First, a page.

Change is inevitable. Figuring out how to navigate through change can be the challenging part. Many K-12 leaders are now asking critical questions to find out how to better facilitate and navigate through change. Derek McCoy, Director of Innovation and Learning at Asheboro Middle School, weighed in during a recent conversation.
How to Facilitate Change as a K-12 Leader
Overseeing change in your school or district can be a very hard skill to master. Derek explained how he regularly tells his colleagues that, “change for the sake of change is tiring, exhausting, scary, and is often not beneficial.” Changing ‘just because’ is what Derek describes as a dangerous game to play. Educators need to consistently check themselves to make sure they are not changing for the sake of change. Instead, the needs of students should be the reason for the change. Educators should be asking critical questions to evaluate the needs of students and what resources a school already has that can provide support for changes to support student-specific needs. As an educator, it is imperative to constantly educate yourself on the aspects of effective student learning. When Derek began as a teacher, he didn’t have the knowledge on how to give students a voice and a choice in his class as he does now. He went on to explain that student input was not a priority when he started teaching. As Derek learns more about facilitating change he has found that these four parts are key to easily facilitating change as a K-12 leader:
1. Involve critical stakeholders
Who are the critical stakeholders? Teachers, tech coaches, students, parents, and administrators are all critical stakeholders when it comes to school decision making. Together they are able to work together to build effective plans that are beneficial to all parties involved in the education process. Then they are able to come up with ways that they can make this relevant and impactful in their school building.
2. Commit to lifelong learning
Derek believes that educators should all be committed to lifelong learning; no matter who you are. This is the needed piece to make sure that learner-centered decisions and environments are prioritized. Run full force into initiatives, don’t just lead. Commit to something that is bigger than yourself for the betterment of students everywhere.
3. Embrace Diversity
Diversity can have many definitions in education. In this case, embrace the diversity in how others learn, think, and willingness for change. When Derek first became a leader he thought that everyone thought exactly like him. He had to get out of the mindset that everyone was comfortable taking risks and comfortable using the same tactics as him. Not everyone is the same. Some aren’t comfortable taking risks and experimenting. Derek urges educators to have the grace and understanding for other people that don’t think like you. He wants to emphasize that diversity is not always just about color but about experiences and acceptance of risk and everything that you bring to the table. Derek explained that when he began embracing diversity by showing more grace and understanding, he started seeing the bigger picture and started taking pressure off of himself.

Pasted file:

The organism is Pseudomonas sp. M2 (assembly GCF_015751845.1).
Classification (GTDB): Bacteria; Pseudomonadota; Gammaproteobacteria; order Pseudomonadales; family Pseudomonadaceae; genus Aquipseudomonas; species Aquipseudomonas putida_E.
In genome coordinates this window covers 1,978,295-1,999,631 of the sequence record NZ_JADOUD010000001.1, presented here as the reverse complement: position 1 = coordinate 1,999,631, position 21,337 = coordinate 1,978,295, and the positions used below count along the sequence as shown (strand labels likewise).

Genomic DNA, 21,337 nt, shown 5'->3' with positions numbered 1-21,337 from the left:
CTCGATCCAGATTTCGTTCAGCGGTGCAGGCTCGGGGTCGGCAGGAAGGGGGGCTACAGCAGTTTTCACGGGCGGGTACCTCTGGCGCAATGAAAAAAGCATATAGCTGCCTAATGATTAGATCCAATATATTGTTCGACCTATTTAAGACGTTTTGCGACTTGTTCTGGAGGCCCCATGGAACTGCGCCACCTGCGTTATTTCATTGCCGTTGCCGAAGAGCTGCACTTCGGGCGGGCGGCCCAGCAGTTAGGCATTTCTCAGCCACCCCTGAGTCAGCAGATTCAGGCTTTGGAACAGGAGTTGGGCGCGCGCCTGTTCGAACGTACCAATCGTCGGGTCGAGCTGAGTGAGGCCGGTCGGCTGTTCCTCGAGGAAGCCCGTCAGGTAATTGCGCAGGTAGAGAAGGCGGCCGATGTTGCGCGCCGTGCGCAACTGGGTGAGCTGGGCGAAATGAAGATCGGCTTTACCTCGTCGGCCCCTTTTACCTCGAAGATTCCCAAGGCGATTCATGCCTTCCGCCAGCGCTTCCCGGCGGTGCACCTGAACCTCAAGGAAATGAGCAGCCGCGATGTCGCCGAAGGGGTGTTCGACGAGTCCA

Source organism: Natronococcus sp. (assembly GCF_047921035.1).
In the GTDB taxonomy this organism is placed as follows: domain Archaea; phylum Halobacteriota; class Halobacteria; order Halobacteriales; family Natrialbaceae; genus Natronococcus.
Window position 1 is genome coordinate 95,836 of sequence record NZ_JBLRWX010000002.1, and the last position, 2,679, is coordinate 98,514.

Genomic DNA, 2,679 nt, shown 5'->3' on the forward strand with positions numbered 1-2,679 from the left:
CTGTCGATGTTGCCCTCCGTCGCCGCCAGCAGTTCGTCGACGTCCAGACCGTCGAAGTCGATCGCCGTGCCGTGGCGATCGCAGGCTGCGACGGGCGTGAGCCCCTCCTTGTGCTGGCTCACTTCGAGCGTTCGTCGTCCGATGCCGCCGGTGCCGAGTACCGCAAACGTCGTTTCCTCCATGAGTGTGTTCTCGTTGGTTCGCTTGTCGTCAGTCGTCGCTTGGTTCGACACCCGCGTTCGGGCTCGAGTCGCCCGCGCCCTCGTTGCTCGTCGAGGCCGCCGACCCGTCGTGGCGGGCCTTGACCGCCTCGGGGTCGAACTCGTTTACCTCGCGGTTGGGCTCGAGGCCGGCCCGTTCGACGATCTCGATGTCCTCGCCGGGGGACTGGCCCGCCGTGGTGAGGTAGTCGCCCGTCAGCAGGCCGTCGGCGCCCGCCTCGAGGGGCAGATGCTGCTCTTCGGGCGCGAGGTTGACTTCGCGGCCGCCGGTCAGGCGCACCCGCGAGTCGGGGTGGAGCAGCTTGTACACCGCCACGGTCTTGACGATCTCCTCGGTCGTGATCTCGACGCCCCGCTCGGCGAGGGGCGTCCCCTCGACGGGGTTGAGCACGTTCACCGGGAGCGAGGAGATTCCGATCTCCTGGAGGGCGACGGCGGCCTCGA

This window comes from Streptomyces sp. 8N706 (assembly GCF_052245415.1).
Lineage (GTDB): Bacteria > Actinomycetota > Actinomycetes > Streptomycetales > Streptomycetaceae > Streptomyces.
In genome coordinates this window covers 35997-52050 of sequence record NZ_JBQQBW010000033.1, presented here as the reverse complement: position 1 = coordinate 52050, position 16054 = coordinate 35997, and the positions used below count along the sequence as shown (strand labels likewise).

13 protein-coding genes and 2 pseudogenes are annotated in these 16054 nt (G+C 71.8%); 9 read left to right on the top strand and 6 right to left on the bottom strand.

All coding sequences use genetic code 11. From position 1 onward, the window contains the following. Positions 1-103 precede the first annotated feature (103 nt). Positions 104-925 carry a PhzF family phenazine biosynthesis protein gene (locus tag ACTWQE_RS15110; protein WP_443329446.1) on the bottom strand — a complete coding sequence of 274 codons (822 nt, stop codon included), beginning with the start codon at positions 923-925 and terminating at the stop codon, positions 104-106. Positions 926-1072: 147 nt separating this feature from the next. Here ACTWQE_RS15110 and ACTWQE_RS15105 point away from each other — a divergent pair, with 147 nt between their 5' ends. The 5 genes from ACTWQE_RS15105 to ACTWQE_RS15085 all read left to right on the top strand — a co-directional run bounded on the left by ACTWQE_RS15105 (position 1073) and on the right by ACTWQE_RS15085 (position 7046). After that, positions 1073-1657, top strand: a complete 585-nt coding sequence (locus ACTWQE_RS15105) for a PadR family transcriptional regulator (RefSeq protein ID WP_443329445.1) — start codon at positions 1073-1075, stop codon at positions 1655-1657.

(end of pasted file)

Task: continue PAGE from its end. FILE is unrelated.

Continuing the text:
4. Slow things down
Take a moment to breathe. Sometimes taking a step back and slowing things down helps to reflect and visualize what is currently happening, what is working, and what is the next step. Derek explains how he thinks that school leaders don’t embrace the role of a coach as much as they should. People need an example, coach, leader, role model to teach them how to be great. The biggest legends, icons, genius, heroes never achieved anything without a coach. Derek stated, “It’s the people who are going to get things done for us, and they need to be coached.” This is what he is really excited about. Slowing down might sound counterintuitive, but when you start listening and make efforts more intentional, things get done a lot faster.
K-12 leaders need to take action. Take control of the change in your school. Derek emphasizes the need for culture shifts right now. A new culture of collaboration is in the works. Work together with your school to create a culture shift for the better. Make sure to include all four factors to facilitate effective change as a K-12 leader.
Listen to the full conversation with Derek McCoy on our Tackling Tech Podcast!
On this episode of Tackling Tech Podcast, powered by Dyknow, Brett McGrath speaks to Derek McCoy, author and Middle School Principal in North Carolina. Derek is a leader of change and encourages educators to remember what’s most important during these challenging times – the well-being of students.
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